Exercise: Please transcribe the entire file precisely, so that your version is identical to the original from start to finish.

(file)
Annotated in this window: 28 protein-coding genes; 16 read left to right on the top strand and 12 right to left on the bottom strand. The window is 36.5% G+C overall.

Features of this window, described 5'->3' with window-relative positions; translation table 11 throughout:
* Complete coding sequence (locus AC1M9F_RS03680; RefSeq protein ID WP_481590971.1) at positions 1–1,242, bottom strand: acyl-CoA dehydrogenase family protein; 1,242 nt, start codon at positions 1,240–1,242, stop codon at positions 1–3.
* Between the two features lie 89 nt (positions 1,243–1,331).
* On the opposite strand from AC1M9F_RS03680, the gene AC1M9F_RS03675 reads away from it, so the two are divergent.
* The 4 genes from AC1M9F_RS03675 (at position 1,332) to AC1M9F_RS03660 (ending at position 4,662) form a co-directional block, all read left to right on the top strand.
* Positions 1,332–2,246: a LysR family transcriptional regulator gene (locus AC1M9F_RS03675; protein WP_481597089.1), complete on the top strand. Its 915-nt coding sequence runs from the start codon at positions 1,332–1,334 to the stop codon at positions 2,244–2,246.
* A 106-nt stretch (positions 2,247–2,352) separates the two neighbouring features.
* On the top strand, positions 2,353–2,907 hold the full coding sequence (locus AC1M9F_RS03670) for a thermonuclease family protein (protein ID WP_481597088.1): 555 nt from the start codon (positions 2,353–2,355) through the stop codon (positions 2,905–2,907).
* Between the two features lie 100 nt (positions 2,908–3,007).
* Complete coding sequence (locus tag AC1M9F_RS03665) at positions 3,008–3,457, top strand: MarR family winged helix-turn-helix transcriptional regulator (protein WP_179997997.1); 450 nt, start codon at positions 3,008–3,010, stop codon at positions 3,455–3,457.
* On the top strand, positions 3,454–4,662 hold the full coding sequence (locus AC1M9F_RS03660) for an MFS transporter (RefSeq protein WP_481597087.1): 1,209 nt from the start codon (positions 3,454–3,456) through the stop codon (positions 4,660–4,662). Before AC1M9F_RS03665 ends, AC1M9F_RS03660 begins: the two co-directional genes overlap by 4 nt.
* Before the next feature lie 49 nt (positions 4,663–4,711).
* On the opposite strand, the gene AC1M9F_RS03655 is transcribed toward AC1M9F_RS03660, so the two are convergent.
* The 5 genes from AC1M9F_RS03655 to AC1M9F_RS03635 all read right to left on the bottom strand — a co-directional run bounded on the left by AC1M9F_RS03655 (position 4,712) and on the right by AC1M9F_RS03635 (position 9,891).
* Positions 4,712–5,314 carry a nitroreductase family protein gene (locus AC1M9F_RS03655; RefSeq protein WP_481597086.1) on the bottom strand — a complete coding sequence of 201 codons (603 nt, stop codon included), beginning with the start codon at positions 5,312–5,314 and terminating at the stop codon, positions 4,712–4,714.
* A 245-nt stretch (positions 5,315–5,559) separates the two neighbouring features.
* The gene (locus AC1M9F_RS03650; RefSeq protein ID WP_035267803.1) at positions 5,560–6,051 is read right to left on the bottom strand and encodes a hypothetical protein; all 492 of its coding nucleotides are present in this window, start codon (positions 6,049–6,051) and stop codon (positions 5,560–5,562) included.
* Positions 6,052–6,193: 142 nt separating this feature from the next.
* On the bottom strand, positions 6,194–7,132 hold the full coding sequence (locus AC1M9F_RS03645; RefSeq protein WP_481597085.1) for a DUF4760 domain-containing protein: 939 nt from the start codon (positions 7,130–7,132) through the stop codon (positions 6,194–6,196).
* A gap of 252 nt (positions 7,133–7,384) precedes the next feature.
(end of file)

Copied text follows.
Annotated in this window: 28 protein-coding genes; 16 read left to right on the top strand and 12 right to left on the bottom strand. The window is 36.5% G+C overall.

Features of this window, described 5'->3' with window-relative positions; translation table 11 throughout:
* Complete coding sequence (locus AC1M9F_RS03680; RefSeq protein ID WP_481590971.1) at positions 1–1,242, bottom strand: acyl-CoA dehydrogenase family protein; 1,242 nt, start codon at positions 1,240–1,242, stop codon at positions 1–3.
* Between the two features lie 89 nt (positions 1,243–1,331).
* On the opposite strand from AC1M9F_RS03680, the gene AC1M9F_RS03675 reads away from it, so the two are divergent.
* The 4 genes from AC1M9F_RS03675 (at position 1,332) to AC1M9F_RS03660 (ending at position 4,662) form a co-directional block, all read left to right on the top strand.
* Positions 1,332–2,246: a LysR family transcriptional regulator gene (locus AC1M9F_RS03675; protein WP_481597089.1), complete on the top strand. Its 915-nt coding sequence runs from the start codon at positions 1,332–1,334 to the stop codon at positions 2,244–2,246.
* A 106-nt stretch (positions 2,247–2,352) separates the two neighbouring features.
* On the top strand, positions 2,353–2,907 hold the full coding sequence (locus AC1M9F_RS03670) for a thermonuclease family protein (protein ID WP_481597088.1): 555 nt from the start codon (positions 2,353–2,355) through the stop codon (positions 2,905–2,907).
* Between the two features lie 100 nt (positions 2,908–3,007).
* Complete coding sequence (locus tag AC1M9F_RS03665) at positions 3,008–3,457, top strand: MarR family winged helix-turn-helix transcriptional regulator (protein WP_179997997.1); 450 nt, start codon at positions 3,008–3,010, stop codon at positions 3,455–3,457.
* On the top strand, positions 3,454–4,662 hold the full coding sequence (locus AC1M9F_RS03660) for an MFS transporter (RefSeq protein WP_481597087.1): 1,209 nt from the start codon (positions 3,454–3,456) through the stop codon (positions 4,660–4,662). Before AC1M9F_RS03665 ends, AC1M9F_RS03660 begins: the two co-directional genes overlap by 4 nt.
* Before the next feature lie 49 nt (positions 4,663–4,711).
* On the opposite strand, the gene AC1M9F_RS03655 is transcribed toward AC1M9F_RS03660, so the two are convergent.
* The 5 genes from AC1M9F_RS03655 to AC1M9F_RS03635 all read right to left on the bottom strand — a co-directional run bounded on the left by AC1M9F_RS03655 (position 4,712) and on the right by AC1M9F_RS03635 (position 9,891).
* Positions 4,712–5,314 carry a nitroreductase family protein gene (locus AC1M9F_RS03655; RefSeq protein WP_481597086.1) on the bottom strand — a complete coding sequence of 201 codons (603 nt, stop codon included), beginning with the start codon at positions 5,312–5,314 and terminating at the stop codon, positions 4,712–4,714.
* A 245-nt stretch (positions 5,315–5,559) separates the two neighbouring features.
* The gene (locus AC1M9F_RS03650; RefSeq protein ID WP_035267803.1) at positions 5,560–6,051 is read right to left on the bottom strand and encodes a hypothetical protein; all 492 of its coding nucleotides are present in this window, start codon (positions 6,049–6,051) and stop codon (positions 5,560–5,562) included.
* Positions 6,052–6,193: 142 nt separating this feature from the next.
* On the bottom strand, positions 6,194–7,132 hold the full coding sequence (locus AC1M9F_RS03645; RefSeq protein WP_481597085.1) for a DUF4760 domain-containing protein: 939 nt from the start codon (positions 7,130–7,132) through the stop codon (positions 6,194–6,196).
* A gap of 252 nt (positions 7,133–7,384) precedes the next feature.